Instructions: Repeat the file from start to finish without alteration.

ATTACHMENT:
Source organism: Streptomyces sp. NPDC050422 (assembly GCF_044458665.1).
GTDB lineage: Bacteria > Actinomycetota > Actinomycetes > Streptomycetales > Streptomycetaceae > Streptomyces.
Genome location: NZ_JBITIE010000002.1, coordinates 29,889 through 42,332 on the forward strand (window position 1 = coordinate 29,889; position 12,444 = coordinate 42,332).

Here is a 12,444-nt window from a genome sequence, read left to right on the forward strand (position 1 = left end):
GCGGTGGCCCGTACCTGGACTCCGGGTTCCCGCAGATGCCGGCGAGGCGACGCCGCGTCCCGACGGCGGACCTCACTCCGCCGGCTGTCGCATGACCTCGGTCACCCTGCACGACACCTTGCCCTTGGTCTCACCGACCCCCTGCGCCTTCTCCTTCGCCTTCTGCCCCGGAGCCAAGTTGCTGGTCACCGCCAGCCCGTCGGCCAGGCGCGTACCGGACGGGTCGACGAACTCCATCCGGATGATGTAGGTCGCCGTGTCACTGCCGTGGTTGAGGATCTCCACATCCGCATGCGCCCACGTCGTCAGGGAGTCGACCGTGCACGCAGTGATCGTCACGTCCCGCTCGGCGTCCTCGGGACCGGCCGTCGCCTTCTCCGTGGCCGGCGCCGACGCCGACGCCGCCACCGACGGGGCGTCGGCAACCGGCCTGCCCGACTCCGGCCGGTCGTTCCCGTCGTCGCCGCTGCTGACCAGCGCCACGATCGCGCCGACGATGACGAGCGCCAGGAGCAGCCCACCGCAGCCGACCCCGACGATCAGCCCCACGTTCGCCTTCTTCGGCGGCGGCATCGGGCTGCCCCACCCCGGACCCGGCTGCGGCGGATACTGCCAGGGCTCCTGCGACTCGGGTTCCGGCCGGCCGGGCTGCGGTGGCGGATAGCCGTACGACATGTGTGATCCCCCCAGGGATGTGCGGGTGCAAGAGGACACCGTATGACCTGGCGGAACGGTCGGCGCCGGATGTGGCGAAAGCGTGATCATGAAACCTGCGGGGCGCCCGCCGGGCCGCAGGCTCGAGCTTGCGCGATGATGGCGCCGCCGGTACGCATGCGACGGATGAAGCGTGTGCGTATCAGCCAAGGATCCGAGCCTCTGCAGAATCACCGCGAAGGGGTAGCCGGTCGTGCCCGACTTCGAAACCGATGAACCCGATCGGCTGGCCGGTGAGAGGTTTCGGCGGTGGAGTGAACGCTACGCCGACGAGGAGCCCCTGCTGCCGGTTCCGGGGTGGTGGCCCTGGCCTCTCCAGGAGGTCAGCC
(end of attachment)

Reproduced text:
Source organism: Streptomyces sp. NPDC050422 (assembly GCF_044458665.1).
GTDB lineage: Bacteria > Actinomycetota > Actinomycetes > Streptomycetales > Streptomycetaceae > Streptomyces.
Genome location: NZ_JBITIE010000002.1, coordinates 29,889 through 42,332 on the forward strand (window position 1 = coordinate 29,889; position 12,444 = coordinate 42,332).

Here is a 12,444-nt window from a genome sequence, read left to right on the forward strand (position 1 = left end):
GCGGTGGCCCGTACCTGGACTCCGGGTTCCCGCAGATGCCGGCGAGGCGACGCCGCGTCCCGACGGCGGACCTCACTCCGCCGGCTGTCGCATGACCTCGGTCACCCTGCACGACACCTTGCCCTTGGTCTCACCGACCCCCTGCGCCTTCTCCTTCGCCTTCTGCCCCGGAGCCAAGTTGCTGGTCACCGCCAGCCCGTCGGCCAGGCGCGTACCGGACGGGTCGACGAACTCCATCCGGATGATGTAGGTCGCCGTGTCACTGCCGTGGTTGAGGATCTCCACATCCGCATGCGCCCACGTCGTCAGGGAGTCGACCGTGCACGCAGTGATCGTCACGTCCCGCTCGGCGTCCTCGGGACCGGCCGTCGCCTTCTCCGTGGCCGGCGCCGACGCCGACGCCGCCACCGACGGGGCGTCGGCAACCGGCCTGCCCGACTCCGGCCGGTCGTTCCCGTCGTCGCCGCTGCTGACCAGCGCCACGATCGCGCCGACGATGACGAGCGCCAGGAGCAGCCCACCGCAGCCGACCCCGACGATCAGCCCCACGTTCGCCTTCTTCGGCGGCGGCATCGGGCTGCCCCACCCCGGACCCGGCTGCGGCGGATACTGCCAGGGCTCCTGCGACTCGGGTTCCGGCCGGCCGGGCTGCGGTGGCGGATAGCCGTACGACATGTGTGATCCCCCCAGGGATGTGCGGGTGCAAGAGGACACCGTATGACCTGGCGGAACGGTCGGCGCCGGATGTGGCGAAAGCGTGATCATGAAACCTGCGGGGCGCCCGCCGGGCCGCAGGCTCGAGCTTGCGCGATGATGGCGCCGCCGGTACGCATGCGACGGATGAAGCGTGTGCGTATCAGCCAAGGATCCGAGCCTCTGCAGAATCACCGCGAAGGGGTAGCCGGTCGTGCCCGACTTCGAAACCGATGAACCCGATCGGCTGGCCGGTGAGAGGTTTCGGCGGTGGAGTGAACGCTACGCCGACGAGGAGCCCCTGCTGCCGGTTCCGGGGTGGTGGCCCTGGCCTCTCCAGGAGGTCAGCC